I Know Who The Pixelated-Faced Troll Victim Is (Probably)

Do you get into debates on LinkedIn?  I kinda do, but then again I tend to get into debates everywhere I go.  You should see me at the grocery store, what with the whole “paper or plastic” nonsense.  Seriously?  JUST.GIVE.ME.A.BAG.

Anyway, this morning my frienemy Paul Morinville posted a link to a story about a man who’s company was shut down by a patent troll, despite not believing that patent trolls exist.  He did a cursory search and found that the individual in the article didn’t even own a patent (!) and therefore could not have been sued for it (!!) which means he is obviously a liar and his pants are certainly aflame (!!!). Not being one to take anyone’s Paul’s word for anything it, I did a little searching of my own and would you believe it?  I came up with a completely different result.

I’ll pause while you recover from that revelation.

The article that was posted was this one, about a man named David Bloom.  He co-founded a technology start up called Ordrx (probably pronounced “Order X”, and not “OR-drix”, like I originally said it in my head) and the software centered around the restaurant business and the electronic ordering process.  Or something like that.

It’s not relevant anymore because he’s out of business on account of patent trolls. What was so interesting is that those who think patent trolls aren’t a problem immediately dismissed this man’s case because he didn’t have one.  There was no lawsuit filed, and that meant “Hey, dude, what’re you barking about?  Like, you didn’t even get sued, maaaan!  Why don’t you grow up and quit whining already?”

banner big lebowski copy

Update, 5:57 pm CDT:  Of course there was a lawsuit, I missed that when I read the article the first time.  While some still wish to believe there weren’t, it is clear that OrdrX (dba Ordr In) was sued in the S. District of California, by the patent-holder’s own admission in a press release because why not brag about being a troll?  So while I was wrong to say that David Bloom didn’t say he was sued, Paul, et al were wrong to say that he wasn’t sued.  But for different reasons.  I think?  Anyway, he was sued just like he said he was.

Further, Paul and his minions were all “I can’t even find a patent!”  Really?  Because I did, and it took all of three searches.  I found this link on the Application Developer’s Alliance which led me to this link on something called trollfighters.com (note to self: that would have been a good domain to go ahead and buy) where it appears that Mr. Brown is, in fact, the pixel-headed CEO who was so worried about other companies trying to troll him that he refused to even show his face.

Not only couldn’t they find the patent that I found, they claimed the whole thing was a lie because he said he got sued (he never said that he totally said that) and he didn’t get actually sued (again, he never said that OK fine, he did say he was hit with a “frivolous lawsuit”) because if he got sued then where’s the lawsuit????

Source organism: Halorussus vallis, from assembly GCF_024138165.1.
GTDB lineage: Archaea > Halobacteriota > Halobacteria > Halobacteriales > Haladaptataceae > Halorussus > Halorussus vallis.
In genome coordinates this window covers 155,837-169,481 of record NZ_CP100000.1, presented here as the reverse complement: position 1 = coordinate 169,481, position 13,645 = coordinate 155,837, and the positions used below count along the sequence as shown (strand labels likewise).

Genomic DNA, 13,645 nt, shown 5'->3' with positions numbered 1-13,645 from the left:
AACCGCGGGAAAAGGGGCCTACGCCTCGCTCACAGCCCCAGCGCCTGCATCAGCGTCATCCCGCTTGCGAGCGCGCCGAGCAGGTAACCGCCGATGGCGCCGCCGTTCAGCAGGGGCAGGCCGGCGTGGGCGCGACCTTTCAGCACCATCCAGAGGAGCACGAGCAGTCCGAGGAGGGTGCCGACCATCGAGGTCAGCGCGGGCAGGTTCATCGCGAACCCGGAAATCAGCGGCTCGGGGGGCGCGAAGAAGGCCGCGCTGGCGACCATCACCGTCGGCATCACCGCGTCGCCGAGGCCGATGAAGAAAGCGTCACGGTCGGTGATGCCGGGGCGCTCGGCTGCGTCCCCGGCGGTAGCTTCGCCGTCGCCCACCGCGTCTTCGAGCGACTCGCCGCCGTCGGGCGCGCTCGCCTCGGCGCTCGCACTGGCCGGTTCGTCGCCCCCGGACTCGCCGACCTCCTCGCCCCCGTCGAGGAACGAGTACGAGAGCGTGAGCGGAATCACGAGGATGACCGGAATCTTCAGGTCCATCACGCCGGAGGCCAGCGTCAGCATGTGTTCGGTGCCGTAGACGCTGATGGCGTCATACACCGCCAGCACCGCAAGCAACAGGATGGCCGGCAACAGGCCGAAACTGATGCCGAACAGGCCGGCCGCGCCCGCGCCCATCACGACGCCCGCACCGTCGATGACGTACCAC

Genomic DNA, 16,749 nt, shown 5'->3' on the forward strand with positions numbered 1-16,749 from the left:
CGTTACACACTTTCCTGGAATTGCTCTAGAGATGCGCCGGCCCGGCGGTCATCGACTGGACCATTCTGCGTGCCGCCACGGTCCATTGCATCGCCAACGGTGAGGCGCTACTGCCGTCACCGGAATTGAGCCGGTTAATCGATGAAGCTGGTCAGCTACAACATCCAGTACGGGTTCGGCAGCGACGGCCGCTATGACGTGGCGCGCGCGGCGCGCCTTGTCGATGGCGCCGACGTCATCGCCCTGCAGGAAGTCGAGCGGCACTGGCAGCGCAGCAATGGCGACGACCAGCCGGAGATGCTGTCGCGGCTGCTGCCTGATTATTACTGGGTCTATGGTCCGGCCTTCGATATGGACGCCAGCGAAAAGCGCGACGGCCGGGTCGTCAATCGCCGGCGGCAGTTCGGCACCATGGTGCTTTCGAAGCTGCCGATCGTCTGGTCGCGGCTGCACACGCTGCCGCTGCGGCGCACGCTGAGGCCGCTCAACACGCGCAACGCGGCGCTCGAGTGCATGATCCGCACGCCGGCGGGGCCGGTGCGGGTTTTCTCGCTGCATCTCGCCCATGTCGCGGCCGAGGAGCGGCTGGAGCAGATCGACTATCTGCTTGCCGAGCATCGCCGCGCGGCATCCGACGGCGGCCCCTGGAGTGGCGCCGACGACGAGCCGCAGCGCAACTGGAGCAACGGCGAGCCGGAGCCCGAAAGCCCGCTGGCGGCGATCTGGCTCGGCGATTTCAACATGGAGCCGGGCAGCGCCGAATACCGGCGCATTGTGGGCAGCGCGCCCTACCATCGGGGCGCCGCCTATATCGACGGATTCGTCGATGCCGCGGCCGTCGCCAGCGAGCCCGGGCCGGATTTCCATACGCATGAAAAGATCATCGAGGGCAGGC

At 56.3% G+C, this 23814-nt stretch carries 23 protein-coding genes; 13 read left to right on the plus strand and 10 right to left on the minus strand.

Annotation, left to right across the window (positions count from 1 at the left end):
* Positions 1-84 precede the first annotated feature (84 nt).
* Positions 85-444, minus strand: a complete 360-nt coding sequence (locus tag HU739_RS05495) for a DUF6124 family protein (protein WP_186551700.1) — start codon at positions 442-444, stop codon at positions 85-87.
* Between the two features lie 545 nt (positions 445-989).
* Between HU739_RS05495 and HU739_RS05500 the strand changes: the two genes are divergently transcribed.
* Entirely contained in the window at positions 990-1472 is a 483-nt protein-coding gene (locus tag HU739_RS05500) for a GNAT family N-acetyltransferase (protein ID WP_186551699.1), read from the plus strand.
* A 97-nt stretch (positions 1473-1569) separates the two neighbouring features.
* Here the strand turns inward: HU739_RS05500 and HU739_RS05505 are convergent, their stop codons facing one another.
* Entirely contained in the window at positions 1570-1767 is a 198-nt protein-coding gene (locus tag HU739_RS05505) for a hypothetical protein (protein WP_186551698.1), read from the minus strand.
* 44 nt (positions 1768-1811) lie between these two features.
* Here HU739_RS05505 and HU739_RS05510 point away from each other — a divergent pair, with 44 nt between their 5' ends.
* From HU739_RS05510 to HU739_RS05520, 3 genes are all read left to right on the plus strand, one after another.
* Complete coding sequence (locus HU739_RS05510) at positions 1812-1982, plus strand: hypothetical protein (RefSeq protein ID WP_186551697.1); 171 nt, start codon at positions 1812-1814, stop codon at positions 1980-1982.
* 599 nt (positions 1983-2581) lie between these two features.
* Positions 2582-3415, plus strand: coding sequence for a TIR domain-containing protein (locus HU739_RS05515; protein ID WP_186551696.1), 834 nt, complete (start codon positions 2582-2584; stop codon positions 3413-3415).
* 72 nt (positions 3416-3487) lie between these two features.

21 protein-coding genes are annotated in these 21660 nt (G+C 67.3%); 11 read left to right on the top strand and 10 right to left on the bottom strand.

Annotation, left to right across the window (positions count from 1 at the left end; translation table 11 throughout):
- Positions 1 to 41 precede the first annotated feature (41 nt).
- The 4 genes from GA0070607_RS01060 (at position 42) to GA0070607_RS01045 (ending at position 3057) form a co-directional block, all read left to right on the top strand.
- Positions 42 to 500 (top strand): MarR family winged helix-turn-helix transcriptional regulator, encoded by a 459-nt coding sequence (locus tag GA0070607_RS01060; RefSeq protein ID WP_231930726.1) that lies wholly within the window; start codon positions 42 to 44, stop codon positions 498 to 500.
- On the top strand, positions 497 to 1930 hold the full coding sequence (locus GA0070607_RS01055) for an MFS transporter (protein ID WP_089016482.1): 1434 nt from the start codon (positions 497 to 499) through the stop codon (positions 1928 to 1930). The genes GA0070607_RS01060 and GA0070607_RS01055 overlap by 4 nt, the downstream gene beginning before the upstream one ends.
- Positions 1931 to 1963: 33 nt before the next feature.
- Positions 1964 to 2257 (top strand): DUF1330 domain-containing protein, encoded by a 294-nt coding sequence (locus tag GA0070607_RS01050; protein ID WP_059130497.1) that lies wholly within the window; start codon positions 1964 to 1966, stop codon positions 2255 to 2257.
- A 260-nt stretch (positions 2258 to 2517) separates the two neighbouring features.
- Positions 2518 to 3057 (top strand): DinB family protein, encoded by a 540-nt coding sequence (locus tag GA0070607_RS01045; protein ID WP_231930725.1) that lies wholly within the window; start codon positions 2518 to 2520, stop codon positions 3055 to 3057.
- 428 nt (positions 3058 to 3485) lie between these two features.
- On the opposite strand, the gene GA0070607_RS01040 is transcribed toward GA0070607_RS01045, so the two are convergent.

What actually happened, for those of us who read the article, was that he was forced out of business on account of the threat of a suit from a patent troll. Patent litigation defense costs a lot of money.  How much will always be in dispute, but it doesn’t matter because when you’re starting your own company, anything not related to your business that costs you more than $50 is “a lot”.  Patent infringement litigation defense usually costs more than $50.  I feel very safe in asserting that fact.

The dissenters also claimed that if a (non-existent) patent troll was coming after them and they were Google-backed, why wouldn’t Teh Googs just swoop in and lay waste to the (non-existent) troll?  Yeah, it doesn’t work that way.  First of all, I don’t think they were Google-backed so much as they participated in a start-up contest that was sponsored by Google.  Not quite the same thing, even in the made-up land where Paul lives and the trolls don’t exist.

Second of all, Google would rather shutter the venture than try and fend off the lawsuit, unless the Ordrx software were already pulling in mountains of money.  It’s the only sensible thing to do unless you’re a badass like Lee Cheng or Drew Curtis or Todd Moore and make the call to fight the good fight every time someone brings it to you. What kills me is the speed with which the “trolls don’t exist” camp went after David Bloom without even a quick search.  All they did was look for a patent in his name and a lawsuit, both of which couldn’t be found.

What’s so funny is, finding out the details didn’t even take me that long, I did it while on hold waiting for an online class to start because multitasking is my specialty. I’m glad I did though, because it solved an age-old mystery for me, which is “who was that pixelated man?”


Tell me I’m right, David.



Side note:  In the Twitter exchange that followed the LinkedIn debate, it was mentioned that I may be a paid shill for lobbying groups.  If nothing else is clear, let it this be: I write this blog for me and for those who are taken advantage of by the black hat, bad-guy, patent-wielding thugs who go after people for infringement just because they can.  I do not take anything from anyone for it.  Not a single penny, from a single person.  #independent

{Big Lebowski image found here. Pixelated image found here. David Bloom image found here.}

The Kind Of Behavior That Only Cousins In Kentucky Should Get Away With

I would apologize to Kentuckians but, as I’ve mentioned before, I lived there for a time during my formative years so I’m allowed to pick on my one-time home state.  Also?  Drew Curtis, Patent Troll Slayer, for Governor.  Vote, y’all.

In another alarming chapter of the “saved from a troll by a troll” play book, Jump Rope misses the rope itself and jumps straight into bed with Erich Spangenberg.  Like Ditto before him, Mr. Braxton of Jump Rope found himself in the unfortunate position of having to take investment money from one of the founders of the business model that put his company in jeopardy to begin with.

It seems a little “Munchausen by proxy”-ish to create a problem and then try to rescue people from it, Erich.  It’s like marrying your cousin, which is only allowed, if I’m not mistaken, in Kentucky.

IP Troll Tracker